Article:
Substrate temperatures are typically in the range of 100° C. to 400° C., preferably in the range 150° C. to 300° C., and most preferably 200° C. to 250° C. At temperatures below 100° C., deposition rates become low, adhesion to the substrates may be poor, and oxygen contamination from traces of water vapor becomes hard to avoid. At temperatures above about 200° C., carbon contamination of the films increases. Oxygen or carbon impurities in the films tend to increase their electrical resistivity and decrease their hardness.

EXAMPLE 1

A rectangular (1 cm×4 cm×50 cm) reaction chamber formed of quartz glass, containing silicon, steel, vitreous carbon or glass substrates was heated on its underside to about 200° C. Pure helium gas (containing less than 0.1 ppm water and 0.2 ppm oxygen) was flowed through the chamber in order to displace oxygen and water vapor. Then helium was passed at a rate of about 1 liter/min through a bubbler of liquid tetrakis(dimethyamido)titanium(IV), Ti[N(CH3)2 ]4, held at a temperature of 60° C. This gas mixture passed through a 1 mm inside diameter delivery line to the reaction chamber. About 2 cm before this line entered the reaction chamber, this gas mixture was combined with 10% (by volume) of ammonia gas diluted with helium at a rate of about 1 liter/min. The combined gas mixtures flowed together over the glass substrate, and out of the reaction chamber to an oil bubbler which prevented backflow of air into the reaction chamber. After a reaction time of 1 minute, the substrate was cooled in pure helium.

Analysis of the deposited film, by X-ray photoelectron spectrosocopy, showed that it consisted of titanium nitride with less than 1% carbon and oxygen impurities. The film was about 100 nanometers thick, and had a mirror-like dark golden surface. A typical film is shown in the transmission electron micrograph of FIG. 2. Electron diffraction showed that the film was composed of polycrystalline titanium nitride as indicated by the typical electron diffraction pattern shown in FIG. 3. Rutherford backscattering analysis determined that there was a slight excess of nitrogen in the film.

The quality of the deposited titanium nitride as a diffusion barrier was tested by depositing titanium nitride on a single-crystal silicon substrate by the process of Example 1. Then a thin layer of gold was sputtered on the titanium nitride. Annealing this structure for 10 minutes at 400° C. produced no diffusion of gold into the silicon, according to Rutherford backscattering measurements on the annealed sample. These results show that titanium nitride films prepared according to the process have good qualities as diffusion barriers, and are reasonably free of voids, cracks, pinholes or other defects.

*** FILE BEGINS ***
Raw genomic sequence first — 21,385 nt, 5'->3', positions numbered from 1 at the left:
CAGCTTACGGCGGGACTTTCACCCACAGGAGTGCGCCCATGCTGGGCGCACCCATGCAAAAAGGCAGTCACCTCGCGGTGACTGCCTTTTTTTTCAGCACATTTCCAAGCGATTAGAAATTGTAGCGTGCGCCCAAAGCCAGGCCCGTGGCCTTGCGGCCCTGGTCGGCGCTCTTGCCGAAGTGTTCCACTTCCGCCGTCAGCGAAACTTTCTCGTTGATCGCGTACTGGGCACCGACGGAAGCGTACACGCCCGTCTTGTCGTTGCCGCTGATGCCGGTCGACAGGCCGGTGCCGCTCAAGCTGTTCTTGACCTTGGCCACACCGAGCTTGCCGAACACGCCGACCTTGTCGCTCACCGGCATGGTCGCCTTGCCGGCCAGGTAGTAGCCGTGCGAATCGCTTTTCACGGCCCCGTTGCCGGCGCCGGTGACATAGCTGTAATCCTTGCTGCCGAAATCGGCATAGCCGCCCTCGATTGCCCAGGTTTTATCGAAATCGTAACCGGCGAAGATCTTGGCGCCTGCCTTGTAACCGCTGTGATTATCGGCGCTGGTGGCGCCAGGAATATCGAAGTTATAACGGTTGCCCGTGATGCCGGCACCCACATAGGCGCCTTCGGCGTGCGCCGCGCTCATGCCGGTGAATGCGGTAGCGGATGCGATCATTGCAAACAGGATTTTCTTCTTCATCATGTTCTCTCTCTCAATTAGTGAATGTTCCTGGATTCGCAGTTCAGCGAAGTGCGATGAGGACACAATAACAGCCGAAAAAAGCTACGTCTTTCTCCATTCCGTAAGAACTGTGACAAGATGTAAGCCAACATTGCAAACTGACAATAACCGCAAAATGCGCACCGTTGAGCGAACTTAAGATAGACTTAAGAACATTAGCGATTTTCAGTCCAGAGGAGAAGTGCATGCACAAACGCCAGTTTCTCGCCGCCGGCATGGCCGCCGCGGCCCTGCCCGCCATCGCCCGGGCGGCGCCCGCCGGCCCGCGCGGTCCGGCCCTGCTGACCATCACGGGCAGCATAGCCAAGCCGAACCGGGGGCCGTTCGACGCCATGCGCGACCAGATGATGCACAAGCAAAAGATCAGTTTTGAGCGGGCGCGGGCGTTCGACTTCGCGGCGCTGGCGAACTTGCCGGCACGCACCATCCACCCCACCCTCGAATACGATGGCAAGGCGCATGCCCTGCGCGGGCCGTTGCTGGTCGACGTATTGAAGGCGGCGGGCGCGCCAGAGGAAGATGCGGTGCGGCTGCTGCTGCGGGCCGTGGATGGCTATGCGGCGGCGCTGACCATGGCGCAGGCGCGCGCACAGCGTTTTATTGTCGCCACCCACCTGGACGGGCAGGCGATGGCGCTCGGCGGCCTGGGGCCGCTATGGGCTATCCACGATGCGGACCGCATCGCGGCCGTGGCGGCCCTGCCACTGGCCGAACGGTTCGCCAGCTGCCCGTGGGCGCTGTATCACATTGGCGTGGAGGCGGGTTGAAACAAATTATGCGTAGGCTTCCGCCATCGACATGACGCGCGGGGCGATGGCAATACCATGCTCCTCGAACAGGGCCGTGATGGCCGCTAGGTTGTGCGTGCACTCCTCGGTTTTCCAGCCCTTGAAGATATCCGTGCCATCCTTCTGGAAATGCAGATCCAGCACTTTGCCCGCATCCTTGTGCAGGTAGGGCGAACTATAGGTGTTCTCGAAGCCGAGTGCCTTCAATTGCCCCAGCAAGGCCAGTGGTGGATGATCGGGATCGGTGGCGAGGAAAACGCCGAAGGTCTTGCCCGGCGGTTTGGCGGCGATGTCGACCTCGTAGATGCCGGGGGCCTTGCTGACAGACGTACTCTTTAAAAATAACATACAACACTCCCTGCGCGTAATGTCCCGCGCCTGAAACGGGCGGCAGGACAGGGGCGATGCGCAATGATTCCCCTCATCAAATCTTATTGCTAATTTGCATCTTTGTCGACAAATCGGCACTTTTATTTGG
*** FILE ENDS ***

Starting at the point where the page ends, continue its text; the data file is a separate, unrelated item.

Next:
EXAMPLE 2

The procedure of Example 1 was repeated with tetrakis(diethylamido)titanium in the bubbler heated to 90° C. Similar results were obtained.

EXAMPLE 3

The procedure of Example 1 was repeated with tert-butyl tris(dimethylamido)titanium, Ti(t-Bu)(N(Me)2)3, in the bubbler heated to 60° C. Similar results were obtained.

EXAMPLE 4

The procedure of example 1 was repeated, except that the ammonia gas reactant was omitted. No deposit was formed.

EXAMPLE 5

The procedure of example 1 was repeated, except that the substrate was heated to 400° C. The deposit formed was contaminated with about 8 atomic percent carbon.

EXAMPLE 6

The procedure of example 1 was repeated, except that polyester plastic sheets were used as substrates and held at a temperature of 150° C. A titanium nitride film of similar quality was deposited.

Similar reactions can occur using zirconium, hafnium, and vanadium dialkylamido or organometallic derivatives.

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Reference
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Classifications
U.S. Classification427/255.394, 423/411, 427/314
International ClassificationC23C16/34, C01B21/06
Cooperative ClassificationC23C16/34
European ClassificationC23C16/34
Legal Events
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Nov 9, 1993CCCertificate of correction
Nov 30, 1989ASAssignment
Owner name: PRESIDENT AND FELLOWS OF HARVARD COLLEGE,, MASSACH
Free format text: ASSIGNMENT OF ASSIGNORS INTEREST.;ASSIGNORS:GORDON, ROY G.;FIX, RENAUD;HOFFMAN, DAVID;REEL/FRAME:005207/0087
Effective date: 19891130